Lycidas: Poem summary and Analysis

Lycidas by John Milton also known as “Monody” (a poem lamenting a person`s death, (समाधिवाला गीत) is an elegy written in 1637, to lament the accidental death of Edward king.

 Edward king was a poet and John Milton`s friend in Cambridge, who drowned when his ship sank in the Irish sea off the coast of Wales in August 1637.

Lycidas is a poem dedicated to Edward king by John Milton.

Lycidas is a character name of Edward king.

The theme of the poem is mournful which reflects sadness.

The poem Lycidas divided into six sections (I) a prologue, (II) four main parts and (III) an epilogue.

 Milton give us speculation on nature`s death.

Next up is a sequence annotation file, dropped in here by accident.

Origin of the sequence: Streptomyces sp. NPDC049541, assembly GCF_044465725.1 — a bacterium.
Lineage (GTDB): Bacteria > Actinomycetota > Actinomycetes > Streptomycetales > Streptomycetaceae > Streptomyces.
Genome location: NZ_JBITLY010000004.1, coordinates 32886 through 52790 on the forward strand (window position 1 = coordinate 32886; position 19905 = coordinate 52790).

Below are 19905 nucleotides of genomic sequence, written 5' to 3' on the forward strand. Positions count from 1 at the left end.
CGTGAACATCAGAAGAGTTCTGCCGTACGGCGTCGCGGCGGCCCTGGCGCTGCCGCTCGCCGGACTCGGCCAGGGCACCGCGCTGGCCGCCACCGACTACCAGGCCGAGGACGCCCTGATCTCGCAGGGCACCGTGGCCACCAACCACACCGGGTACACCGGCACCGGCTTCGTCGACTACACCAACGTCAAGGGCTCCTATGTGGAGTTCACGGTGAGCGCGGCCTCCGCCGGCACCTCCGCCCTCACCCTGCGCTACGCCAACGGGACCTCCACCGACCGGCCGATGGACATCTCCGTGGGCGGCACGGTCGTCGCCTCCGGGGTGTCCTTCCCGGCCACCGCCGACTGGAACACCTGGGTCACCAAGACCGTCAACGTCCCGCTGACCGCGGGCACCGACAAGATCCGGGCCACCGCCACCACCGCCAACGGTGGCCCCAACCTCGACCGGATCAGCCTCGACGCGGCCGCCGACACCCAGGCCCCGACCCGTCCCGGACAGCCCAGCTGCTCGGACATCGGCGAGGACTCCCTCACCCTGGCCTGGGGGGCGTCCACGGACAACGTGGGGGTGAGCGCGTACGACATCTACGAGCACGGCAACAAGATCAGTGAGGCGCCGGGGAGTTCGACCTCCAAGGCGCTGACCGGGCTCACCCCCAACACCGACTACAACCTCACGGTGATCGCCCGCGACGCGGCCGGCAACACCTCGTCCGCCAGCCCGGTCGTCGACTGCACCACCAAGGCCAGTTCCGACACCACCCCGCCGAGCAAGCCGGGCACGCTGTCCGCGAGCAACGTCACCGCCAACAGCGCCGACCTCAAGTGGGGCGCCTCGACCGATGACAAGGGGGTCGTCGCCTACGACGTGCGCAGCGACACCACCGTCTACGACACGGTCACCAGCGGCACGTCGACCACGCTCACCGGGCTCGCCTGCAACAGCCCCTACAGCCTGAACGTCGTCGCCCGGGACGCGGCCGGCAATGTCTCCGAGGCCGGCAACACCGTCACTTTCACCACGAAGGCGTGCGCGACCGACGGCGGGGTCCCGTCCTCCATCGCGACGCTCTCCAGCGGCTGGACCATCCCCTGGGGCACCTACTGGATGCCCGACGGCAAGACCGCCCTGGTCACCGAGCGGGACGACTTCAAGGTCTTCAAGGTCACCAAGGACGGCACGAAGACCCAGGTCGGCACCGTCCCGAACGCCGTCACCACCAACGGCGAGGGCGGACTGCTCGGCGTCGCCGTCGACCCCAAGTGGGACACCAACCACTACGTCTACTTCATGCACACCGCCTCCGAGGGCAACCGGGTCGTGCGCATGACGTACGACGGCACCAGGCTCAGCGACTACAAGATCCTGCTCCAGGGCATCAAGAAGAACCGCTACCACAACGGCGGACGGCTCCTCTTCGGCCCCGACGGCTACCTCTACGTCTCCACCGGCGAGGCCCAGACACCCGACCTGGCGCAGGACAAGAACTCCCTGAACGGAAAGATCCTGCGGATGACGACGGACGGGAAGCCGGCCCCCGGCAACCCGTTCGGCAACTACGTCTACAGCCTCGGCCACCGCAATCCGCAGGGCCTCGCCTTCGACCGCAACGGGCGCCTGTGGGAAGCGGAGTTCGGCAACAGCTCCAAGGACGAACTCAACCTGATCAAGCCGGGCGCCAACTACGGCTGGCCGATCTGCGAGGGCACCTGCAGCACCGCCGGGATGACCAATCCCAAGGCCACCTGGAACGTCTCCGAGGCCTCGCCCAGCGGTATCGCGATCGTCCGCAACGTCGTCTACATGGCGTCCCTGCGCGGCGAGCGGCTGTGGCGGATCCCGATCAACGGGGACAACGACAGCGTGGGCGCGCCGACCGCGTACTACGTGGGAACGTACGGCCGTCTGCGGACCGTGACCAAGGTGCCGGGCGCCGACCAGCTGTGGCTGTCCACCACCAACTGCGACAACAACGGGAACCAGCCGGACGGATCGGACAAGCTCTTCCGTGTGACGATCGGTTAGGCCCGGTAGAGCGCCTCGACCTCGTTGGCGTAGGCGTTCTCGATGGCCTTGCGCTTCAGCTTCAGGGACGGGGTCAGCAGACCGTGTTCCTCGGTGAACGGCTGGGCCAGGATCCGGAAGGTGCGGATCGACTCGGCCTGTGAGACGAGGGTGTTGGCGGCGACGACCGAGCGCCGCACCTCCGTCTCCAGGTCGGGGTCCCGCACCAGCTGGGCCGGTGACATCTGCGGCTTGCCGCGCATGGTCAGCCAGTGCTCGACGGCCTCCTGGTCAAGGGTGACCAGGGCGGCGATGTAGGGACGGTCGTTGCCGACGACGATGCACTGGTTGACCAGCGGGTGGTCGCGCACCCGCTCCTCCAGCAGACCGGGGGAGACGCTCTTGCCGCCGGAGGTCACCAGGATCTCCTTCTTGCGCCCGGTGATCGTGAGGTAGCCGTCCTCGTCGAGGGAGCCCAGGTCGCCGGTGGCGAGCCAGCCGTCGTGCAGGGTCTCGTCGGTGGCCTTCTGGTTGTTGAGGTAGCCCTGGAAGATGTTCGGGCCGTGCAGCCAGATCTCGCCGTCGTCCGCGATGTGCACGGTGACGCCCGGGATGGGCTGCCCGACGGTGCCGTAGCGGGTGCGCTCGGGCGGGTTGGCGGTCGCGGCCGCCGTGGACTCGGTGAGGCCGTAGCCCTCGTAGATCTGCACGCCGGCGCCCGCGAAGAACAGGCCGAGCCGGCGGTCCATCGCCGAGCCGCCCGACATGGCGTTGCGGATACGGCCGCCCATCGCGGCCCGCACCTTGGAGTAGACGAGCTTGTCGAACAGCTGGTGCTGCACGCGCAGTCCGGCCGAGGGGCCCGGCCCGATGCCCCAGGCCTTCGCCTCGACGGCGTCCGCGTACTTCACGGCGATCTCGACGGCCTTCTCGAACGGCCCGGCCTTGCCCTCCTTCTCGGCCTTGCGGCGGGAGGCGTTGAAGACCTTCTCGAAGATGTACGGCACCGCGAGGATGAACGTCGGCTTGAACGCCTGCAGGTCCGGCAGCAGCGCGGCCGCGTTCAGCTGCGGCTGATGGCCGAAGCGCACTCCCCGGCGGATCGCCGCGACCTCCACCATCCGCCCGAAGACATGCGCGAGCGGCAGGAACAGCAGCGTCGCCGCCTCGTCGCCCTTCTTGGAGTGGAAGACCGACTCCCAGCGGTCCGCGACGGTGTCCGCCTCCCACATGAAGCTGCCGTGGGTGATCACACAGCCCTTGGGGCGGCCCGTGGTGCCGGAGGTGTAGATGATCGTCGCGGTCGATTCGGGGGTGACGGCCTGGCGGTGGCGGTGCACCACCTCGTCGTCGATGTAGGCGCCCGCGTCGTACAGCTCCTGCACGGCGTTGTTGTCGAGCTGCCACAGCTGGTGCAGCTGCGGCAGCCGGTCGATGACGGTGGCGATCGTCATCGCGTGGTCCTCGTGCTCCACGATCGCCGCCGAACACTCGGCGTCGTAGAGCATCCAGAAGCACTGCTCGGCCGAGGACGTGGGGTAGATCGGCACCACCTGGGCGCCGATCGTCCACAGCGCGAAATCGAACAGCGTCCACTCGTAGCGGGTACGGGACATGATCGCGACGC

Lycidas is a conventional pastoral elegy, which has its origin in the loss of a friend.

The poem becomes impersonal and timeless.

The elegiac mourning is twice interrupted to invest the personal sorrow with universal significance.

Lycidas is undoubtedly one of the greatest short poems in English language.

Lycidas is a short poem, there are approximately 200 lines.

In terms of literary device Lycidas is written in iambic pentameter. And the rhyme scheme is switches to ottava rima ABABABCC.

The shift from one form to the other reflects the entrance of the new voice.

The arc of the rhyme scheme reflects the poet`s fluctuating emotions throughout Lycidas.

After the oscillating rhyme schemes, the closing couplet in Ottawa rima provides a sense of closure and use of personification can be seen in Lycidas too.

Despite qualifying very effectively as an elegy Lycidas is inclusive of certain broader issues as well.

The poem also discourses the concept of social, religious, literary and philosophic interest like those of condition of church degradation of poetry futility of human efforts and more.

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